The Carlisle Mosquito Online

Friday, May 12, 2006

Features

Dogwood (from the photo files of Ellen Huber)

Breakfast in bed . . . but still a motherless Mother's Day

For 15 years I was both a mother and a daughter on Mother's Day. While my children brought me breakfast in bed, presented me with their homemade cards and presents, and suggested ways for us to spend the day together, my heart pulled at me to be with my own mother, to show her the love and appreciation she so deserved. It was her day, not mine. Sadly I no longer face such a dilemma.

This will be my third motherless Mother's Day. I'd love to say that it hurts less than the first two, but my mother taught me not to lie. Actually, my mother taught me many things. I hear her voice in my own as I set priorities in my life, guide my daughters through adolescence and young adulthood, and console my son, "the baby," when he complains about life as the youngest in the family, just as I once did. And yes, I see her little quirks in myself. They used to drive me absolutely crazy, but now I find them so endearing. The only lesson in life my mother neglected to teach me was how to live mine without her in it.

It seems selfish, but I miss being her daughter. Sadly, my mom needed a lot of care throughout her life, and I welcomed the role of her caregiver. It seemed to add a whole new dimension to our relationship, and one that I treasured most. In a way, we had come full circle, although we switched roles. I've never felt more love for someone than I did when I mothered my mother. It just felt natural, and I am forever grateful for having had the opportunity to care for my wonderful mother.

A lucky daughter

I was so lucky to have a mother like her. She encouraged my dreams and comforted my disappointments. She never judged me as a parent and managed to offer words of wisdom without interfering. She was grateful for my love and affection yet generously forgiving of my shortcomings. To her, my successes were monumental, my weaknesses nonexistent. Being a daughter often felt like the only thing I did right. My mom was so proud of me, and I never realized just how much that meant to me or how much I would miss it.

So, here I am as Mother's Day approaches, waiting for the dogwood tree she gave me to bloom. I like to think that's her way of saying "Hi, honey" just as she would every time I called. Maybe a particularly hearty bloom will utter a few words of encouragement or a supportive phrase, perhaps "I don't know how you do it." I can hear her telling me that, as she did so many times, enabling me to forgive myself for losing my patience with the kids, or arriving late again, or living in, shall we say, a truly lived-in home. Her ever-loving words could lift me from feeling guilty to feeling downright proud for keeping it all together despite our crazy lives.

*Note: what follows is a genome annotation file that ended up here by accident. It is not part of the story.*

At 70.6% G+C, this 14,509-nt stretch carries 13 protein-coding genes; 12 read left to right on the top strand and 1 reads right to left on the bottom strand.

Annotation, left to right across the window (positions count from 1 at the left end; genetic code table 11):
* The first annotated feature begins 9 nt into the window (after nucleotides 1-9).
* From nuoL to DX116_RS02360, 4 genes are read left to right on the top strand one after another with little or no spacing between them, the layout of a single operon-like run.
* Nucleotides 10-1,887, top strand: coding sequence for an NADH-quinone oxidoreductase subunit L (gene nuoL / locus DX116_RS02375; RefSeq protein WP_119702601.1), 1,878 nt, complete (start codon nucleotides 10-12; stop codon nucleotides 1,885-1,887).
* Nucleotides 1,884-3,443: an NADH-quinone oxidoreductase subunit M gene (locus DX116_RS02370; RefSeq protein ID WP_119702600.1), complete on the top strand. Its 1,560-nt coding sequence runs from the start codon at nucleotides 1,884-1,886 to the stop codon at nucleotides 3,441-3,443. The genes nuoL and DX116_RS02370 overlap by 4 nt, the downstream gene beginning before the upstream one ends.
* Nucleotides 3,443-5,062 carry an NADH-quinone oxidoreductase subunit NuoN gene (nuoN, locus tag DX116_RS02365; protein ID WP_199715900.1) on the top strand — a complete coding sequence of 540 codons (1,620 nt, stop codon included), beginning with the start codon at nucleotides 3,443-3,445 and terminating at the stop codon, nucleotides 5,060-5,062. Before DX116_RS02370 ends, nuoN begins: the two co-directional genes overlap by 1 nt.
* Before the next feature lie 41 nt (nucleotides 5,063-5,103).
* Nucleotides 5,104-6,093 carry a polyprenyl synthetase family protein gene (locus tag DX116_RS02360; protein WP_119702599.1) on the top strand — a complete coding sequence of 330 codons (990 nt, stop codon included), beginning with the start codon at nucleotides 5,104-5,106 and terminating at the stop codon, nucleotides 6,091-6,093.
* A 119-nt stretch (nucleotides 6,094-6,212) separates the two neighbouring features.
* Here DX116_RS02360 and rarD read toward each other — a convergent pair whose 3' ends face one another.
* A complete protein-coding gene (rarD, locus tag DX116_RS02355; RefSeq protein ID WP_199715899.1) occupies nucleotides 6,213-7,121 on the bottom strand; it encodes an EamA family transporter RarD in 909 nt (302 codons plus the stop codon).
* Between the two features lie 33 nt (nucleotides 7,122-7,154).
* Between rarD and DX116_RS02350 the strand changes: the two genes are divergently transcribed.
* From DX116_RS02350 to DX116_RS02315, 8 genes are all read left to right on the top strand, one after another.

I know that I am not alone in celebrating what a friend so aptly termed a bittersweet Mother's Day. Too many of our hearts ache while we accept the love and appreciation our own children eagerly bestow upon us. It's like a rainbow shining through a thunderstorm. I think of those who comforted me when I lost my mother. First to come to mind is a friend who had lost her mother while pregnant with her third child and only daughter. Knowing too well what I was feeling, she compassionately sent me flowers on my first motherless Mother's Day. The fact that someone understood how much I hurt brought me solace. Another friend lost her mother in her early twenties. She knew just what to say when I called, sobbing about all the events in my children's lives that my mother would never see. How selfish of me; her mother saw even less. She didn't say "it will be okay" because she knew it never would be. This year, my dear friend will spend her first motherless Mother's Day. Another member of a club no one chooses to join. My heart truly aches for her.

Easing the pain

My intent here is to reach out to those mothers in Carlisle whose hearts and minds, like mine, will drift away from the blessed day they are sharing with their children as they long to celebrate Mother's Day with their own beloved mothers. I feel for each and every one of you. If it helps, what I try to do to ease the pain is cherish those aspects of my mother that I see in each of my children. Tess has her eyes and the genuineness and loving warmth that is so evident in their gaze. Georgia inherited her generosity and sense of humor. Owen is as nurturing and compassionate as she always was. Maybe in some way she is here with me on Mother's Day.


2006 The Carlisle Mosquito